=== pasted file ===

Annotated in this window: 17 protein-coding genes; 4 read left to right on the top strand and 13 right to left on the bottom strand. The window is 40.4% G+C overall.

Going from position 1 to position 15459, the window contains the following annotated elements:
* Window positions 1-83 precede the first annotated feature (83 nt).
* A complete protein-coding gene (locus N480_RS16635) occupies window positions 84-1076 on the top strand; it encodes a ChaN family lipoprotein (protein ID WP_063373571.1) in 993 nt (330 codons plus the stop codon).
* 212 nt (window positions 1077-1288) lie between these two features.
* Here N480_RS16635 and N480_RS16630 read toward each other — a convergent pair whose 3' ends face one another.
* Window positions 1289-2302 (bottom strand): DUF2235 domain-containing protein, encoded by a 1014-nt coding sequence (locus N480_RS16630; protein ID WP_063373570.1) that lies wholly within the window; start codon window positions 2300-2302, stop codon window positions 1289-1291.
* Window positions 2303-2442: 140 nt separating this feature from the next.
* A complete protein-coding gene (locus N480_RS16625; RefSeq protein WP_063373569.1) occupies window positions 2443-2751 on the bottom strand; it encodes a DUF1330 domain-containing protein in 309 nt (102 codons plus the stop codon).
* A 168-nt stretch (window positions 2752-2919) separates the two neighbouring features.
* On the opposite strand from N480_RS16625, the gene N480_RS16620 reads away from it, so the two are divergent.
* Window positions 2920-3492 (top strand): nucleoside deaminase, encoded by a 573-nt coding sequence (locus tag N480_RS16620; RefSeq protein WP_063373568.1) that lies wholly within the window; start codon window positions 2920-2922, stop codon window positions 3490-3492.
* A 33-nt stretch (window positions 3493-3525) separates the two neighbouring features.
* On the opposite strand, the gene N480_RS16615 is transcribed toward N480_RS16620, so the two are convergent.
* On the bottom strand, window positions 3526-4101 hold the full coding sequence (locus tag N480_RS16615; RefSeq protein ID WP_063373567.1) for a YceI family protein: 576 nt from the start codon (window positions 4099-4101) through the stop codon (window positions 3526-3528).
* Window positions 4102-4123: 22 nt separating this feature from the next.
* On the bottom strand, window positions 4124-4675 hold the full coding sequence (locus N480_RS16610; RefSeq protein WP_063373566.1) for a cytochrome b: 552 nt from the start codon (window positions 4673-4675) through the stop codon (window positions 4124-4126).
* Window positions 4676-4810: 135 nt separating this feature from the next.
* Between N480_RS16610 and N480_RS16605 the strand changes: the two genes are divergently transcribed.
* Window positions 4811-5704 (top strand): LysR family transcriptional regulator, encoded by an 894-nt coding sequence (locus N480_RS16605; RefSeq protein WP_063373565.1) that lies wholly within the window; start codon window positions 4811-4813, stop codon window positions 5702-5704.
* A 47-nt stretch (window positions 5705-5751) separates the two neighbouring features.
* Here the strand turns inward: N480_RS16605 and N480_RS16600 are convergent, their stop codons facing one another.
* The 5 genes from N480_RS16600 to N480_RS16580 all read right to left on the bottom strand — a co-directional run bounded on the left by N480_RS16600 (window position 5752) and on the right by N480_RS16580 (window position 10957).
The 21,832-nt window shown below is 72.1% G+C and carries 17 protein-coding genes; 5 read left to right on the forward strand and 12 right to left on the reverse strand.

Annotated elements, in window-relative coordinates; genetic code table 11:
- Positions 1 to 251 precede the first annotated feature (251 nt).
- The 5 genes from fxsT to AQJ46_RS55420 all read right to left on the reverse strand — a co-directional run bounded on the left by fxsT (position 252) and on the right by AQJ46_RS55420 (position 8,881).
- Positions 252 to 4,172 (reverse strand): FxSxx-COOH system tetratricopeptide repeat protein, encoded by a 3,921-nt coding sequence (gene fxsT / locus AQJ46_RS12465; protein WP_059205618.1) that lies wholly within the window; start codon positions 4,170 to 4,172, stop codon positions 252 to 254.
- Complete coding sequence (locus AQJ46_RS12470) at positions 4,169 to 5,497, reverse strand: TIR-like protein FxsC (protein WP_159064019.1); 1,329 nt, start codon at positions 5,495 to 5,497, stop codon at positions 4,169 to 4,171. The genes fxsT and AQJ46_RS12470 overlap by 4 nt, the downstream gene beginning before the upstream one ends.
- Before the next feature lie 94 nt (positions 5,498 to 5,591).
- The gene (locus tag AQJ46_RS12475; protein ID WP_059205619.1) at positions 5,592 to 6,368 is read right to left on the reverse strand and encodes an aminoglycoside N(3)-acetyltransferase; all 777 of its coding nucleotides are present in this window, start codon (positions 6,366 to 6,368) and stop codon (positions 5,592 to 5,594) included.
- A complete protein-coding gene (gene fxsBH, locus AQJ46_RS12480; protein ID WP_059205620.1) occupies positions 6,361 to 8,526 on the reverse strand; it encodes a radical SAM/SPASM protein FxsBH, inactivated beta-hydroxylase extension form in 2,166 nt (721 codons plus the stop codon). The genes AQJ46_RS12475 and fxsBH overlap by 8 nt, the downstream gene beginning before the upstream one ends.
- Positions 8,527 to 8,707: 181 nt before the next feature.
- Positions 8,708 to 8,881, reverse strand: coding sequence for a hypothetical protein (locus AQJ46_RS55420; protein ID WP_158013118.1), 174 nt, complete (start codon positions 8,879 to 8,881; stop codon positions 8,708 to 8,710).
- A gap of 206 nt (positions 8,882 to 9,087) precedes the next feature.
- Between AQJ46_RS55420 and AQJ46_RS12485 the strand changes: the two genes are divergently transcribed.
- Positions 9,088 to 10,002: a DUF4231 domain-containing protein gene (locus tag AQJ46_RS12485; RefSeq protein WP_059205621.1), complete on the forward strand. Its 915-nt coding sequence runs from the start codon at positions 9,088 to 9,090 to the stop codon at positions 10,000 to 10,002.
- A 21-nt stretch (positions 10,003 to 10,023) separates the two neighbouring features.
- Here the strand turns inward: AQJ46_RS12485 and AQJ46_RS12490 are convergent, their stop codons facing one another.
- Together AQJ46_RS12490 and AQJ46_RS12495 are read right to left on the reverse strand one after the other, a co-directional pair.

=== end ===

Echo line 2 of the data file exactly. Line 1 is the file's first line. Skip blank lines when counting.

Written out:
Going from position 1 to position 15459, the window contains the following annotated elements: